PSM seeks to emulate the random assignment characteristic of RCTs by constructing an untreated, counterfactual control group that is statistically equivalent to those treated.19 As with RCTs, the average estimated difference between the treatment and constructed control might be interpreted as causal. Logistic regression is used to calculate the propensity score for each respondent, the probability of being treated (condom use at sexual debut), that is conditional on a set of the measured confounding variables. Matching treated and untreated cases based on this propensity score creates a control group in which all included covariates are balanced (statistically equivalent) between those treated and those not treated.20

PSM assignment is said to be “strongly ignorable” (conditionally independent) when, conditional on the observed covariates, there are no systematic, unobserved pretreatment differences between exposed and unexposed subjects that are related to the outcome being studied.21,22 If the multivariate probit regression tests are systematic, then unobserved, pre-treatment differences are likely to exist. If the correlation of the residuals (rho) is confirmed as not statistically significant, these differences are less likely to exist. Residual terms that are not statistically significant are more likely to be randomly rather than systematically related; hence, the results of the PSM mimic what would be obtained if random assignment was used.23 Sensitivity analysis supports the robustness of PSM by statistically simulating a potential binary confounding variable and then adding it to the propensity score calculation to see how much it would affect the original conditional independence assumption.24,25

Back to Top | Article Outline

RESULTS

The descriptive statistics for HIV status and the 17 socioeconomic variables used in the regressions for the SEM are reported in column 2 of Table 1. The average rate of HIV-negative status for those sexually active in the past 12 months (N = 6829) is 83.3% (conversely, 16.7% HIV positive). The next 3 columns present the estimated parameters of the SEM for HIV communication awareness, condom use at sexual debut, and HIV-negative status, and their 95% confidence intervals (CIs). Likelihood ratio tests were performed to justify exclusion of nonsignificant variables from each equation, required to identify the model.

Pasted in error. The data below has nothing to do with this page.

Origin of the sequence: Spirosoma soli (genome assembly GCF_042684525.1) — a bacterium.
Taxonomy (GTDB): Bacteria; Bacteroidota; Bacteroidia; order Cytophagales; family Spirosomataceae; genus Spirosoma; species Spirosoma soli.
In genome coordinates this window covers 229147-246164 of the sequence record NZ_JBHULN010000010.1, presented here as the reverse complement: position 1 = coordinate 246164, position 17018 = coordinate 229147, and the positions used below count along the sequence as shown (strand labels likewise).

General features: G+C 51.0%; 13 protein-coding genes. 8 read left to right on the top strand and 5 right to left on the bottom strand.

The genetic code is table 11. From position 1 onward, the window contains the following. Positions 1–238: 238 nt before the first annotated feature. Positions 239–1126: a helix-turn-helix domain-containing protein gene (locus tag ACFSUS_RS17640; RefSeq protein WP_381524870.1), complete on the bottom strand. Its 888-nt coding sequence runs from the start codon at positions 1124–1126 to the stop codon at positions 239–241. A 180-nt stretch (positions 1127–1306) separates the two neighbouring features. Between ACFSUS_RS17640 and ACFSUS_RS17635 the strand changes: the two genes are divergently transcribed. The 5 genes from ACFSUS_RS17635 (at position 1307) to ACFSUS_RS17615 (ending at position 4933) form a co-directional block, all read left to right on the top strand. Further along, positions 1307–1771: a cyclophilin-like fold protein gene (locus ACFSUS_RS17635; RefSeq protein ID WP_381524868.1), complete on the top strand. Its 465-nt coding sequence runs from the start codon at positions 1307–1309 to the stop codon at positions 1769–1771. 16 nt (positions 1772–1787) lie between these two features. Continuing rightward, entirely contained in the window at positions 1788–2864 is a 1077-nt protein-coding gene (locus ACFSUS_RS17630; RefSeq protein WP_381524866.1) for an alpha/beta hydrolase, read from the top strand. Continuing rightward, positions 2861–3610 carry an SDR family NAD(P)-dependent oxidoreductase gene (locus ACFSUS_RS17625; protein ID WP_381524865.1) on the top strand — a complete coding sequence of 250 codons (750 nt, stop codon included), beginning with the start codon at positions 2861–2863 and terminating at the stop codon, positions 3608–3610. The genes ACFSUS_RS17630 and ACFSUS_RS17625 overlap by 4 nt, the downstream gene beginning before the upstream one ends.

TABLE 1-a Results of...
TABLE 1-a Results of...
Image Tools
Back to Top | Article Outline
Fit of the Structural Equation Model to the Data
TABLE 1-b Results of...
TABLE 1-b Results of...
Image Tools

The variance explained (adjusted R2) by the model for communication program awareness is 0.41, 0.20 for condom use at last sex, and 0.18 for HIV-negative status (pseudo-R2). Fit of the models to the data was estimated with the Stukel likelihood ratio χ2 goodness-of-fit test.26,27 A model that fits well has a χ2 statistic small enough that it is not statistically significant, indicating no difference between the model and the data.

The model for condom use at sexual debut satisfies this criterion (χ2 = 0.82, P > 0.66) as does the model for HIV-negative status (χ2 = 5.13, P > 0.08). The multivariate probit analysis shows that the correlation of the residual terms, rho, from the condom use and HIV status equations is not statistically significant [rho = −0.048; χ2 = 1.06 (1df), P > 0.30].